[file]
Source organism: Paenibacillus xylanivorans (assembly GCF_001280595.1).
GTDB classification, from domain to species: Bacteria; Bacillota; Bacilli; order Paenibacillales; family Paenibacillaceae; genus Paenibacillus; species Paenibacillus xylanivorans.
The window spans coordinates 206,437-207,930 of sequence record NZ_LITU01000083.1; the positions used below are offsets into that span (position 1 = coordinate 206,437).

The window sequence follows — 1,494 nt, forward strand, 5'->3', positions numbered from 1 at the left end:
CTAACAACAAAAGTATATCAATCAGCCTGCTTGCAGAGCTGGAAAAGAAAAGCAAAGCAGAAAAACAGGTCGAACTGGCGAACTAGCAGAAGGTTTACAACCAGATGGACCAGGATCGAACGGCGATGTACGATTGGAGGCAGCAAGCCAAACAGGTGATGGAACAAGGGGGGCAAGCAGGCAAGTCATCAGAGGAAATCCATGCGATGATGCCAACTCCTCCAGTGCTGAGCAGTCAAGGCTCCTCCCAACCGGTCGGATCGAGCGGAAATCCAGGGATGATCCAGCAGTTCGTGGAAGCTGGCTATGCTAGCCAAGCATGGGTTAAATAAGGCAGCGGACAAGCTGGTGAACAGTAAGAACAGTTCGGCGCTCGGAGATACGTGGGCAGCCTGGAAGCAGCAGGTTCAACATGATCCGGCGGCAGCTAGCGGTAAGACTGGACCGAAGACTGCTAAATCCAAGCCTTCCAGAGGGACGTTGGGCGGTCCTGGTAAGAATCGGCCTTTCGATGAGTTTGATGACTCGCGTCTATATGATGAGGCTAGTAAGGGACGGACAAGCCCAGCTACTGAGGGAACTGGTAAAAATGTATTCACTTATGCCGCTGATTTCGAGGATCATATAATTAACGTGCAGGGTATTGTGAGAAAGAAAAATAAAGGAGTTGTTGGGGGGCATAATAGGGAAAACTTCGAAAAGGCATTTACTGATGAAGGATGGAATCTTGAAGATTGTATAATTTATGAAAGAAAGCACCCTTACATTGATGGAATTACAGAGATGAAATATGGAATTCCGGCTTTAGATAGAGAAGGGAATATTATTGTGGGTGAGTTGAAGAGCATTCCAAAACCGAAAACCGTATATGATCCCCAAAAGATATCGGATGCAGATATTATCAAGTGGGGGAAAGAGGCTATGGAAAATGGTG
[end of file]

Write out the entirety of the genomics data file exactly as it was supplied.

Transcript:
Source organism: Paenibacillus xylanivorans (assembly GCF_001280595.1).
GTDB classification, from domain to species: Bacteria; Bacillota; Bacilli; order Paenibacillales; family Paenibacillaceae; genus Paenibacillus; species Paenibacillus xylanivorans.
The window spans coordinates 206,437-207,930 of sequence record NZ_LITU01000083.1; the positions used below are offsets into that span (position 1 = coordinate 206,437).

The window sequence follows — 1,494 nt, forward strand, 5'->3', positions numbered from 1 at the left end:
CTAACAACAAAAGTATATCAATCAGCCTGCTTGCAGAGCTGGAAAAGAAAAGCAAAGCAGAAAAACAGGTCGAACTGGCGAACTAGCAGAAGGTTTACAACCAGATGGACCAGGATCGAACGGCGATGTACGATTGGAGGCAGCAAGCCAAACAGGTGATGGAACAAGGGGGGCAAGCAGGCAAGTCATCAGAGGAAATCCATGCGATGATGCCAACTCCTCCAGTGCTGAGCAGTCAAGGCTCCTCCCAACCGGTCGGATCGAGCGGAAATCCAGGGATGATCCAGCAGTTCGTGGAAGCTGGCTATGCTAGCCAAGCATGGGTTAAATAAGGCAGCGGACAAGCTGGTGAACAGTAAGAACAGTTCGGCGCTCGGAGATACGTGGGCAGCCTGGAAGCAGCAGGTTCAACATGATCCGGCGGCAGCTAGCGGTAAGACTGGACCGAAGACTGCTAAATCCAAGCCTTCCAGAGGGACGTTGGGCGGTCCTGGTAAGAATCGGCCTTTCGATGAGTTTGATGACTCGCGTCTATATGATGAGGCTAGTAAGGGACGGACAAGCCCAGCTACTGAGGGAACTGGTAAAAATGTATTCACTTATGCCGCTGATTTCGAGGATCATATAATTAACGTGCAGGGTATTGTGAGAAAGAAAAATAAAGGAGTTGTTGGGGGGCATAATAGGGAAAACTTCGAAAAGGCATTTACTGATGAAGGATGGAATCTTGAAGATTGTATAATTTATGAAAGAAAGCACCCTTACATTGATGGAATTACAGAGATGAAATATGGAATTCCGGCTTTAGATAGAGAAGGGAATATTATTGTGGGTGAGTTGAAGAGCATTCCAAAACCGAAAACCGTATATGATCCCCAAAAGATATCGGATGCAGATATTATCAAGTGGGGGAAAGAGGCTATGGAAAATGGTG